True Coen fanciers can take solace in such familiar comforts as astonishingly bad highlights in Pitt’s sticky-up hair, the smart-aleck language (although it’s got nothing on the charged patter of Fargo or Lebowski) and a leading character wielding an axe in his dressing gown. And, as is the Coens’ curious wont, the film never quite fits its assumed reality: while we’re darting about contemporary Washington, concerned with such recent preoccupations as social networking and gym regimes, it has the lean, grumbly look of ’70s cinema and the dotty bedlam of trouser-plunging British farce, as if Seven Days In May had been rewritten by Alan Ayckbourn. It is also one of those movies that won’t leave you alone. Percolating away in your brain, its off-centre wit will take shape. The day after, even a week later, one of its peculiar set-pieces will spring to mind.
Ethan might remonstrate, but there runs a theory in certain circles that all Coen films are ultimately about American foreign policy. While it takes work to figure out exactly how that fits The Ladykillers, it is written through Burn After Reading like a stick of rock. Curiously, it’s the schmoes rather than the bureaucrats in the firing line. The CIA suits (led by a too-brief appearance from J. K. Simmons) are benign, bemused and rather gormless; it’s the knuckleheaded plebs who are out of control. America’s troubles, it titters, are of their own making.
As Linda tries to offload the improbable secrets to the very confused Russians, the Agency is baffled. Why the Russians?
The idiots simply can’t think of anywhere else. Farce by its nature is a matter of escalation: each stage of the ever-increasing anarchy is entirely logical, but the net result is insanity. What is Iraq, if not a great, big, terrible farce? Then again, it could just be a big joke on celebrity. There’s nothing that tickles those pesky brothers more than casting a gaggle of gigantic Hollywood stars – including one’s wife – as total nitwits. It’s a high old tale about unintelligent intelligence. That’s the Coens for you.
If No Country For Old Men was vintage port, Burn After Reading is a shot of tequila: eye watering and hard to swallow, but the after-effect is terrific.” – Ian Nathan, Empire magazine, issue #233, November 2008 – 4/5 stars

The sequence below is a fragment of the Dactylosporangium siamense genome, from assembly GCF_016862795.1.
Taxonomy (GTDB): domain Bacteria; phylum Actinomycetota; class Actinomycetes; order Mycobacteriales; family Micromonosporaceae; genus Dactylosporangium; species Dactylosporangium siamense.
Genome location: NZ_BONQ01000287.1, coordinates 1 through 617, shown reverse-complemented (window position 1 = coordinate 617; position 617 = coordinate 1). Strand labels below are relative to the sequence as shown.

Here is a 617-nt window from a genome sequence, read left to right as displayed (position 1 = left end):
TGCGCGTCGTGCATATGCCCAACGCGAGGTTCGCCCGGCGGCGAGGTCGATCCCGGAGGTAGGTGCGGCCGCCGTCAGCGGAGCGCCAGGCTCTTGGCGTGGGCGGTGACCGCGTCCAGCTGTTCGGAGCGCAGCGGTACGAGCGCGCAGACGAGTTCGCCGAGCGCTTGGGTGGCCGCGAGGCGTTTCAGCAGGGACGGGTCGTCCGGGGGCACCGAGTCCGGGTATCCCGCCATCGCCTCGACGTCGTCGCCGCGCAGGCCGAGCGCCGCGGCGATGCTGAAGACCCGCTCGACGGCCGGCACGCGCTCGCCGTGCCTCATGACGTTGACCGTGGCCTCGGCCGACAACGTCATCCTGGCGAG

Burn After Reading has won the TCM Audience Award at the 56th San Sebastian Film Festival in Spain.
“The TCM-AUDIENCE AWARD at the 56th San Sebastian International Film Festival, carrying a cash prize of €70,000 in aid towards promotion of the winning film, goes to “BURN AFTER READING“ by Joel Coen and Ethan Coen, distributed in Spain by Universal Pictures Internacional Spain, S.L. This film was granted 8,639 points out of a maximum of 10.”
Also at that site you can watch a 32 minute press conference (in either Spanish or English) with John Malkovich (sporting a frankly AMAZING jacket) who appears to have been the only representation for the movie.
Also here’s the Spanish poster (click for larger).
Carter Burwell has once again produced the goods for a Coen brothers movie. He started his collaboration with the Coens with their debut Blood Simple and has worked on every one of their movies since. His score for Burn After Reading is available to buy now on Lakeshore Records on old fashioned CD from stores and also from iTunes and Amazon Digital. Also available on iTunes is an album called Gym Music from Burn After Reading which would appear to be Chad’s workout music.
Filmfocus.com (the website for Focus Features) has an interview with Burwell where he discusses his approach to working with the Coens and his score for their latest movie. Here’s a pertinent quote;
Since the characters [in Burn After Reading] thought they were in a spy movie, Carter Burwell thought the composer should be equally deluded. “I liked the idea that the composer is as deluded as the characters so that his soundtrack fits the movie the characters think they are in, rather than the actual film we are watching.”
His long relationship with the Coens, however, gives his collaborations with them a special quality. Their relationship “makes it easy for a couple of reasons,” explains Burwell. “There is a lot of trust on both sides. They know I’ll finish and get my job done, and they’ll give me the time to try out different things. And I don’t worry that they’ll overreact if I play them something radical. When you are talking about [the relationship between] music and cinema, there isn’t a completely perfect, established language, but ours is as good as it’s going to get. Another big difference when [working with the Coens] is that we don’t worry about the opinions of other people. It’s rare that we sit around and think, what will the producer or the audience think of this? We are mostly trying to make a movie that we think is good and that will entertain us. And then, of course, we hope that other people will think it’s good too.”